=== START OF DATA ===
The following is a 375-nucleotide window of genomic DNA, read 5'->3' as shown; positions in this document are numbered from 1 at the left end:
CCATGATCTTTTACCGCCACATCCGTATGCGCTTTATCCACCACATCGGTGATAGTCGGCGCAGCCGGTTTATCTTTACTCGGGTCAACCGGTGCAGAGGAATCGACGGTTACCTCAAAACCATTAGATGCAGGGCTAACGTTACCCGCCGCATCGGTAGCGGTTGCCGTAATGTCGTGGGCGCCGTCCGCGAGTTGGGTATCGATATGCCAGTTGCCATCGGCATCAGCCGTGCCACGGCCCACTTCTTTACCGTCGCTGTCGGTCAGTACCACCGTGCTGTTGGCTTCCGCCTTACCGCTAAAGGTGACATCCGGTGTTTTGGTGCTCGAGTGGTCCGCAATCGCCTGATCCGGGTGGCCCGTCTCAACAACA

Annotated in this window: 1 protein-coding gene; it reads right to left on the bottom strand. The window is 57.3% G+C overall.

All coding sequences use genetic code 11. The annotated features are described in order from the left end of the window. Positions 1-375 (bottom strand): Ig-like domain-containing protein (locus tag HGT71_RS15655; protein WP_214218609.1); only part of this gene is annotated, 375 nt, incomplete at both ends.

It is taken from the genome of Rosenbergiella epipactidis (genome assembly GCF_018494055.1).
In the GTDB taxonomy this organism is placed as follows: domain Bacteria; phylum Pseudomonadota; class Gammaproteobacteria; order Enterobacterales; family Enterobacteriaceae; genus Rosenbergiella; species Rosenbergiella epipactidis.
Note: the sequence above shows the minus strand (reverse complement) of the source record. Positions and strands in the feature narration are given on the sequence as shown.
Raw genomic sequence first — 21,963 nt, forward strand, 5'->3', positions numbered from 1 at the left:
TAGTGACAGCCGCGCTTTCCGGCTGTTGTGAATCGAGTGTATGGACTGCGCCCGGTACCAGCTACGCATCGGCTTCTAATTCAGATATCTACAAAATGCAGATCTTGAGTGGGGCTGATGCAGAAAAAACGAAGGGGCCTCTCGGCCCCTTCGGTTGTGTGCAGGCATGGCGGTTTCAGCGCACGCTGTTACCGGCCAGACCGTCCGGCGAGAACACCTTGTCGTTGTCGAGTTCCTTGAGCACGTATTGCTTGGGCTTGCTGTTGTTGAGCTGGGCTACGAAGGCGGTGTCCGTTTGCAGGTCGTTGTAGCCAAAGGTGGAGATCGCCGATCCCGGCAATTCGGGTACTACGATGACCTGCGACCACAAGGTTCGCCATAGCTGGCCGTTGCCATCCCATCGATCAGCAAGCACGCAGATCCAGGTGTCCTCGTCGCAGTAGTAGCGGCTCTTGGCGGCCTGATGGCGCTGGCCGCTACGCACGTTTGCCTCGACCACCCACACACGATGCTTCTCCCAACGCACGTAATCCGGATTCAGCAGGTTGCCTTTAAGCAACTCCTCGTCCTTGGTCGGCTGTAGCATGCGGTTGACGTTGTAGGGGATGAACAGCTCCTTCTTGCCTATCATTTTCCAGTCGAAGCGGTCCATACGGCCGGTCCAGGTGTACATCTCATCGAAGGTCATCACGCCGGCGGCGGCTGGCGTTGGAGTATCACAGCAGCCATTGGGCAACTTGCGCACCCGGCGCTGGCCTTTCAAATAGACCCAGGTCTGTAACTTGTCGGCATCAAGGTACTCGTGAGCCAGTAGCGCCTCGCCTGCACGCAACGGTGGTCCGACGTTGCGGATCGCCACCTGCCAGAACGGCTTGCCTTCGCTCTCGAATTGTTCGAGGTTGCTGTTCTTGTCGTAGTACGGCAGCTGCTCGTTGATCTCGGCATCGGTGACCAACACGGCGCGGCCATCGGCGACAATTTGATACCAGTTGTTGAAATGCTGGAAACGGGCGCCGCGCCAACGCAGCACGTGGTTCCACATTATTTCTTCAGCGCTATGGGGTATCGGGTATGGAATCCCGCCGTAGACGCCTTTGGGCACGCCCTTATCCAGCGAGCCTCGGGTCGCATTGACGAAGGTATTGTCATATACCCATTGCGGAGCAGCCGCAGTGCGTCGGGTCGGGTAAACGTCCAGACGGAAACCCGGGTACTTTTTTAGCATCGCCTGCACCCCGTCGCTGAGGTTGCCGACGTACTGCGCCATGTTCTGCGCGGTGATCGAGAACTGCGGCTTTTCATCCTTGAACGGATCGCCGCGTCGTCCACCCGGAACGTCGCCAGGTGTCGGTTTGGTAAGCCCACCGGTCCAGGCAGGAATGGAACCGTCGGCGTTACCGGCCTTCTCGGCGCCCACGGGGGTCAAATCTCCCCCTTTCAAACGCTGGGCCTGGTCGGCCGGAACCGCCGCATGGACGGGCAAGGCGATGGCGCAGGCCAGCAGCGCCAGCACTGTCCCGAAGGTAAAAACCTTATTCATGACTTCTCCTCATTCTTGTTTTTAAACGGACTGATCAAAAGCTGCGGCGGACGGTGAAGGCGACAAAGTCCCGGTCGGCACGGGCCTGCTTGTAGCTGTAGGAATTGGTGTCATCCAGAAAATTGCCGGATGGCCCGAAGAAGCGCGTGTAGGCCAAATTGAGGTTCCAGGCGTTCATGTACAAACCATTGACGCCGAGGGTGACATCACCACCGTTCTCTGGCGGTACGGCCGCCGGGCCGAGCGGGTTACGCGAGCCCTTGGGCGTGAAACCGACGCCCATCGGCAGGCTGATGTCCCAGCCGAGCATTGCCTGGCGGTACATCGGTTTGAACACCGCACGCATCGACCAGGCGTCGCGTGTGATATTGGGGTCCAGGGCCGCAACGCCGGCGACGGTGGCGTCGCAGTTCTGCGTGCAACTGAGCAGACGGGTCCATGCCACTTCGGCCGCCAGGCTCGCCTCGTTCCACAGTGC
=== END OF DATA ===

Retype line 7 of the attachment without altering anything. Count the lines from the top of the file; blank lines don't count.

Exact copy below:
Note: the sequence above shows the minus strand (reverse complement) of the source record. Positions and strands in the feature narration are given on the sequence as shown.